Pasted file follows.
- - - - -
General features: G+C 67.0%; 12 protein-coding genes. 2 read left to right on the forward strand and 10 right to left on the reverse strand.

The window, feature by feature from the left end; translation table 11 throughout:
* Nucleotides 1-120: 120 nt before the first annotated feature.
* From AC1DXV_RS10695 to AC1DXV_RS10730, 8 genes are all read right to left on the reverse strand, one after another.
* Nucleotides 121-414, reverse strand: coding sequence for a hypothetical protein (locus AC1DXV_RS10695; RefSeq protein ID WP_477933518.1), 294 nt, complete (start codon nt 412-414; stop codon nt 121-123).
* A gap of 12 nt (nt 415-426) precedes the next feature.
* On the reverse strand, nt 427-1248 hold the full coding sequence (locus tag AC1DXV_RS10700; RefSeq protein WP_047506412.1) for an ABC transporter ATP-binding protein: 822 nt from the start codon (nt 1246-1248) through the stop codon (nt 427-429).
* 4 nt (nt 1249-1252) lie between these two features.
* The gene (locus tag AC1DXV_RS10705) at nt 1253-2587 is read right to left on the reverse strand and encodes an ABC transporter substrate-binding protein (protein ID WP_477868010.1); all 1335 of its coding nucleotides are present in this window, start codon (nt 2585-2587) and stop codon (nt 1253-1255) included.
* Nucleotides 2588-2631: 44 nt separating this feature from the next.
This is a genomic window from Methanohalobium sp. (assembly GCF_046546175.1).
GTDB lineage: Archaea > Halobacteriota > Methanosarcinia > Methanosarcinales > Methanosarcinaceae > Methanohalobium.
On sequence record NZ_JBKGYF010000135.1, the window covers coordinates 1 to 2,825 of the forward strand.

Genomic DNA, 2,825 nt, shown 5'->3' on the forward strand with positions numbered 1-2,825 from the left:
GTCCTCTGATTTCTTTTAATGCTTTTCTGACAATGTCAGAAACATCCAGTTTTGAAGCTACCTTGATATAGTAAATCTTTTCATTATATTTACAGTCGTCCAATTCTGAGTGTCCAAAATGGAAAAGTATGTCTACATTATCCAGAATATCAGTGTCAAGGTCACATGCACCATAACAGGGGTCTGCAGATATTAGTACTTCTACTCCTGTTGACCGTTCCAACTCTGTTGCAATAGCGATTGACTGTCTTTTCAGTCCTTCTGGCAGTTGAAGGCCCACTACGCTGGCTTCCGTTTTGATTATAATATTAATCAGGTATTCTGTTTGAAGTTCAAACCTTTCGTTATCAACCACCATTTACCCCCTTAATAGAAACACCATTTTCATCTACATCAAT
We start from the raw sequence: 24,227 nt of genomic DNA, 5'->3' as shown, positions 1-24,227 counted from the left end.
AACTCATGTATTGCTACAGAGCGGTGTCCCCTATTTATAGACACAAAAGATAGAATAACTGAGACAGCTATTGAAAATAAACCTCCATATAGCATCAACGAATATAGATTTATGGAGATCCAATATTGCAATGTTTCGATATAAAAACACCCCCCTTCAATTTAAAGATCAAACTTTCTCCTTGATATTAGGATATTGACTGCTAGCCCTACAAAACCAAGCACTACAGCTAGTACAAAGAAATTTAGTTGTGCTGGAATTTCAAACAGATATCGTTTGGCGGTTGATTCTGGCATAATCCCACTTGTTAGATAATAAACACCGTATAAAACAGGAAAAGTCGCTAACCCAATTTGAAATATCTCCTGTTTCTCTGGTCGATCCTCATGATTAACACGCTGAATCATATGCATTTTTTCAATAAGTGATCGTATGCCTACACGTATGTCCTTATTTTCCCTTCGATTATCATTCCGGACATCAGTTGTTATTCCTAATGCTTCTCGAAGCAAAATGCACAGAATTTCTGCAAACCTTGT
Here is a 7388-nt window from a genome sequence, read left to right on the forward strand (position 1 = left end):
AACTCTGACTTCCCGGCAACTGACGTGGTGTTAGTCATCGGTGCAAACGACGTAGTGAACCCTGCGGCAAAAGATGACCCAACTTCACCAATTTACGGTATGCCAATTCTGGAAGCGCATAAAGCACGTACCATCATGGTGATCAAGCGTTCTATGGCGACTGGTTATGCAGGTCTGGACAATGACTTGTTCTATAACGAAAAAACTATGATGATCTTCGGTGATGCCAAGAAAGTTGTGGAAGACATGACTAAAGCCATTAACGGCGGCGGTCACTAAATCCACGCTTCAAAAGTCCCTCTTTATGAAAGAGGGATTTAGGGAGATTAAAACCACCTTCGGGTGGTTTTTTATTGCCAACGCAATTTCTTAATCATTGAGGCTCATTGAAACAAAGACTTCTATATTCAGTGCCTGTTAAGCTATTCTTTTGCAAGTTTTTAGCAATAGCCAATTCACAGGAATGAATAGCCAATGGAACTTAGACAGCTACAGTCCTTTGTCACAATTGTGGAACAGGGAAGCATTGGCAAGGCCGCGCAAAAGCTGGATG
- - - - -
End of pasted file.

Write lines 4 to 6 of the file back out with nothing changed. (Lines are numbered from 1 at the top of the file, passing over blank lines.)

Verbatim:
* From AC1DXV_RS10695 to AC1DXV_RS10730, 8 genes are all read right to left on the reverse strand, one after another.
* Nucleotides 121-414, reverse strand: coding sequence for a hypothetical protein (locus AC1DXV_RS10695; RefSeq protein ID WP_477933518.1), 294 nt, complete (start codon nt 412-414; stop codon nt 121-123).
* A gap of 12 nt (nt 415-426) precedes the next feature.